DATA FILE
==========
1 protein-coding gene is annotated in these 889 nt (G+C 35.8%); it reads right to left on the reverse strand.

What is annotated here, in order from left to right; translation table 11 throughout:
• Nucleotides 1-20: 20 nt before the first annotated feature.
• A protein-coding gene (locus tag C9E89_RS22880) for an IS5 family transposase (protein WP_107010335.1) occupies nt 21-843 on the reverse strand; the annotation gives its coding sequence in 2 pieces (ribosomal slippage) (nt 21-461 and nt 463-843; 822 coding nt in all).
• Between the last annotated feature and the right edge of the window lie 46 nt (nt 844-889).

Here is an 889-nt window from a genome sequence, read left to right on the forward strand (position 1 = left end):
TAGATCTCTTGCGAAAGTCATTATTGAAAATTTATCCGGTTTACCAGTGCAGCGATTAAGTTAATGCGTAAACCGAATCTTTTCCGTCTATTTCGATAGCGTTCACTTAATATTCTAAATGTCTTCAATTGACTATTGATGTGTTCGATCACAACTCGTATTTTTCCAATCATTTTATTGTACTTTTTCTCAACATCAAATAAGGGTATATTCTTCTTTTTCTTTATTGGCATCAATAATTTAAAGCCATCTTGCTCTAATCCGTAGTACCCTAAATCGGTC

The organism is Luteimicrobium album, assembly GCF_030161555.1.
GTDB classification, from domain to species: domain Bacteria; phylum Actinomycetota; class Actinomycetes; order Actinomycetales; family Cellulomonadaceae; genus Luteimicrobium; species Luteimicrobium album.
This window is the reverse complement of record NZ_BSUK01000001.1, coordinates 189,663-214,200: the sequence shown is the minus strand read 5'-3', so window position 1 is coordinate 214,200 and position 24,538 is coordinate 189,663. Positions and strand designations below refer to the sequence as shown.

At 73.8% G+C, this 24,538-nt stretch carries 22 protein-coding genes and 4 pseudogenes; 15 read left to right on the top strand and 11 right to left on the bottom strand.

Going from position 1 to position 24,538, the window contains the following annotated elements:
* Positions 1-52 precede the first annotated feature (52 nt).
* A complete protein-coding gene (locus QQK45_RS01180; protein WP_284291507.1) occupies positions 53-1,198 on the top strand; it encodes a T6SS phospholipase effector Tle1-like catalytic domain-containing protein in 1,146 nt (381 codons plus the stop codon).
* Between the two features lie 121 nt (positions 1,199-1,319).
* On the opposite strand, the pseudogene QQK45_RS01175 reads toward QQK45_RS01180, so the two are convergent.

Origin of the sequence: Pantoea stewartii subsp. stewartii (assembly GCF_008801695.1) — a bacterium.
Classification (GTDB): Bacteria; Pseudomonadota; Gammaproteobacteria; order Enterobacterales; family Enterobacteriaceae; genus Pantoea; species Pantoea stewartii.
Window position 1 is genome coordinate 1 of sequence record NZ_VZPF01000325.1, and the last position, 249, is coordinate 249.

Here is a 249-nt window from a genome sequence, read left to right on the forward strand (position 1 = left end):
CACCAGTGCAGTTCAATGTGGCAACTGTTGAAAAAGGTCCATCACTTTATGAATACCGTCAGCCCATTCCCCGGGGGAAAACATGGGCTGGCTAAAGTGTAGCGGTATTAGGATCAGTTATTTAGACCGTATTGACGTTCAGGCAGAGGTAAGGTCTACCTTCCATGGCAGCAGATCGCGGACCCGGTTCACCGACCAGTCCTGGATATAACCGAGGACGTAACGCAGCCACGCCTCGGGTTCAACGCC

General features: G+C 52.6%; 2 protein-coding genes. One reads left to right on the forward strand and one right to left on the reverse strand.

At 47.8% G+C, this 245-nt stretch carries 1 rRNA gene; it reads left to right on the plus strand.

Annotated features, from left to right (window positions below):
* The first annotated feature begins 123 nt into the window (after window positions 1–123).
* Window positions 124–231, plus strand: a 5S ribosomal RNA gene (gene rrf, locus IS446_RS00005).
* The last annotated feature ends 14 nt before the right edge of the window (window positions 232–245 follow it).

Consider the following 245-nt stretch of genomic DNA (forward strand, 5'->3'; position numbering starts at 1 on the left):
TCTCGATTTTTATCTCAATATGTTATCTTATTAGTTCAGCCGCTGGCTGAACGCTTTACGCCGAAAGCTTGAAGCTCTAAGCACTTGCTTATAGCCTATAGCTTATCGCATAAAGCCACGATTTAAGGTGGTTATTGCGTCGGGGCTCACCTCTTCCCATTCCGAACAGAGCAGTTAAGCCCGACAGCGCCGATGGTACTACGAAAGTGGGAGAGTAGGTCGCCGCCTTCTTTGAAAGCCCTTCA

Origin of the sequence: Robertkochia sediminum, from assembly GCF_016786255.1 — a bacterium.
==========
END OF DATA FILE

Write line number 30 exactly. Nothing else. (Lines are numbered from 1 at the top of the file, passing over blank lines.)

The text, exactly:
Origin of the sequence: Robertkochia sediminum, from assembly GCF_016786255.1 — a bacterium.